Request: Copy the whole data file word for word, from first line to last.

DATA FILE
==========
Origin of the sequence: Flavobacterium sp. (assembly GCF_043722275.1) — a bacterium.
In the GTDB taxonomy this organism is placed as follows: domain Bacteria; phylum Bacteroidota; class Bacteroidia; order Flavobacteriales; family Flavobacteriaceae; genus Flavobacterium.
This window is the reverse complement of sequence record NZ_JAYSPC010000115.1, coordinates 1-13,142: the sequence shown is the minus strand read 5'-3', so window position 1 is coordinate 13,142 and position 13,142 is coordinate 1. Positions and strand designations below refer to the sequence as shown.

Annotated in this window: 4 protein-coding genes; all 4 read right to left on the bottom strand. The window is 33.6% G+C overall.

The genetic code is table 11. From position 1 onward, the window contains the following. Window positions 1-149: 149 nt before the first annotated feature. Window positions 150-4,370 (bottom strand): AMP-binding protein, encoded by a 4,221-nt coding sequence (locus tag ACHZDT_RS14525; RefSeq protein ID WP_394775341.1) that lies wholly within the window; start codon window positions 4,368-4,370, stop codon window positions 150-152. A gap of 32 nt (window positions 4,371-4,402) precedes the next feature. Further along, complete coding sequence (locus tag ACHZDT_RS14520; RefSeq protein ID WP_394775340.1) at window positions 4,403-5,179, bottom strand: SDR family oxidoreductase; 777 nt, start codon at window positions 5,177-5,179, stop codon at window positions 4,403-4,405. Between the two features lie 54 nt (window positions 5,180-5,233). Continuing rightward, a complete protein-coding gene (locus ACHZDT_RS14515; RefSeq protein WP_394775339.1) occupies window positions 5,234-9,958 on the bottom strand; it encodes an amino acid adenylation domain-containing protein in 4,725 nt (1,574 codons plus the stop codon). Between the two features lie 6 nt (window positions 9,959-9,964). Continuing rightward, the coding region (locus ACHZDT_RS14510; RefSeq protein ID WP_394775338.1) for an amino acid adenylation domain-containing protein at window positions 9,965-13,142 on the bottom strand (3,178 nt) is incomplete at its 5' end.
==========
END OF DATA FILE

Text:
Origin of the sequence: Flavobacterium sp. (assembly GCF_043722275.1) — a bacterium.
In the GTDB taxonomy this organism is placed as follows: domain Bacteria; phylum Bacteroidota; class Bacteroidia; order Flavobacteriales; family Flavobacteriaceae; genus Flavobacterium.
This window is the reverse complement of sequence record NZ_JAYSPC010000115.1, coordinates 1-13,142: the sequence shown is the minus strand read 5'-3', so window position 1 is coordinate 13,142 and position 13,142 is coordinate 1. Positions and strand designations below refer to the sequence as shown.

Annotated in this window: 4 protein-coding genes; all 4 read right to left on the bottom strand. The window is 33.6% G+C overall.

The genetic code is table 11. From position 1 onward, the window contains the following. Window positions 1-149: 149 nt before the first annotated feature. Window positions 150-4,370 (bottom strand): AMP-binding protein, encoded by a 4,221-nt coding sequence (locus tag ACHZDT_RS14525; RefSeq protein ID WP_394775341.1) that lies wholly within the window; start codon window positions 4,368-4,370, stop codon window positions 150-152. A gap of 32 nt (window positions 4,371-4,402) precedes the next feature. Further along, complete coding sequence (locus tag ACHZDT_RS14520; RefSeq protein ID WP_394775340.1) at window positions 4,403-5,179, bottom strand: SDR family oxidoreductase; 777 nt, start codon at window positions 5,177-5,179, stop codon at window positions 4,403-4,405. Between the two features lie 54 nt (window positions 5,180-5,233). Continuing rightward, a complete protein-coding gene (locus ACHZDT_RS14515; RefSeq protein WP_394775339.1) occupies window positions 5,234-9,958 on the bottom strand; it encodes an amino acid adenylation domain-containing protein in 4,725 nt (1,574 codons plus the stop codon). Between the two features lie 6 nt (window positions 9,959-9,964). Continuing rightward, the coding region (locus ACHZDT_RS14510; RefSeq protein ID WP_394775338.1) for an amino acid adenylation domain-containing protein at window positions 9,965-13,142 on the bottom strand (3,178 nt) is incomplete at its 5' end.